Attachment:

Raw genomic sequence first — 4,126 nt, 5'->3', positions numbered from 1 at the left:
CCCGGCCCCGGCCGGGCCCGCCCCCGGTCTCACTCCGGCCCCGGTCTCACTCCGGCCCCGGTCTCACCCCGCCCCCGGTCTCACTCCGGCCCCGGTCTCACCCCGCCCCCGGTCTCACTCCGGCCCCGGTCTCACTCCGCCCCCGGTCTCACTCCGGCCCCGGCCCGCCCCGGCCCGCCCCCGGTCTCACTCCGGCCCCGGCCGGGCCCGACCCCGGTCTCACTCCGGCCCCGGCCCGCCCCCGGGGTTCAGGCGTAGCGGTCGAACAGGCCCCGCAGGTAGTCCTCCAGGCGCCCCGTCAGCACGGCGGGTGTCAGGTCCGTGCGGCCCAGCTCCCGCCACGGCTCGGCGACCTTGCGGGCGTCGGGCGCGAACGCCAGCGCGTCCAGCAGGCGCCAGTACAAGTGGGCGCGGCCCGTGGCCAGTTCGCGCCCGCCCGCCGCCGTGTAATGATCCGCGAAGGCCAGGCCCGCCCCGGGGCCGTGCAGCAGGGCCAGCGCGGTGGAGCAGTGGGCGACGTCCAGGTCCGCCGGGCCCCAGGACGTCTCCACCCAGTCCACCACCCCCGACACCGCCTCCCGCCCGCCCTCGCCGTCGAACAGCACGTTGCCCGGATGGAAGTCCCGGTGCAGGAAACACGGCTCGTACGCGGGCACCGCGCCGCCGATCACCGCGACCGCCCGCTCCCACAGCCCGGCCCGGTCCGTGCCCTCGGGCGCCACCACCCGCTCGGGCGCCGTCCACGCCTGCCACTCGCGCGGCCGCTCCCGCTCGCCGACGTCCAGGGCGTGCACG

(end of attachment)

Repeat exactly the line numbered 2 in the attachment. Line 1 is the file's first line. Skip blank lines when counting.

CCCGGCCCCGGCCGGGCCCGCCCCCGGTCTCACTCCGGCCCCGGTCTCACTCCGGCCCCGGTCTCACCCCGCCCCCGGTCTCACTCCGGCCCCGGTCTCACCCCGCCCCCGGTCTCACTCCGGCCCCGGTCTCACTCCGCCCCCGGTCTCACTCCGGCCCCGGCCCGCCCCGGCCCGCCCCCGGTCTCACTCCGGCCCCGGCCGGGCCCGACCCCGGTCTCACTCCGGCCCCGGCCCGCCCCCGGGGTTCAGGCGTAGCGGTCGAACAGGCCCCGCAGGTAGTCCTCCAGGCGCCCCGTCAGCACGGCGGGTGTCAGGTCCGTGCGGCCCAGCTCCCGCCACGGCTCGGCGACCTTGCGGGCGTCGGGCGCGAACGCCAGCGCGTCCAGCAGGCGCCAGTACAAGTGGGCGCGGCCCGTGGCCAGTTCGCGCCCGCCCGCCGCCGTGTAATGATCCGCGAAGGCCAGGCCCGCCCCGGGGCCGTGCAGCAGGGCCAGCGCGGTGGAGCAGTGGGCGACGTCCAGGTCCGCCGGGCCCCAGGACGTCTCCACCCAGTCCACCACCCCCGACACCGCCTCCCGCCCGCCCTCGCCGTCGAACAGCACGTTGCCCGGATGGAAGTCCCGGTGCAGGAAACACGGCTCGTACGCGGGCACCGCGCCGCCGATCACCGCGACCGCCCGCTCCCACAGCCCGGCCCGGTCCGTGCCCTCGGGCGCCACCACCCGCTCGGGCGCCGTCCACGCCTGCCACTCGCGCGGCCGCTCCCGCTCGCCGACGTCCAGGGCGTGCACG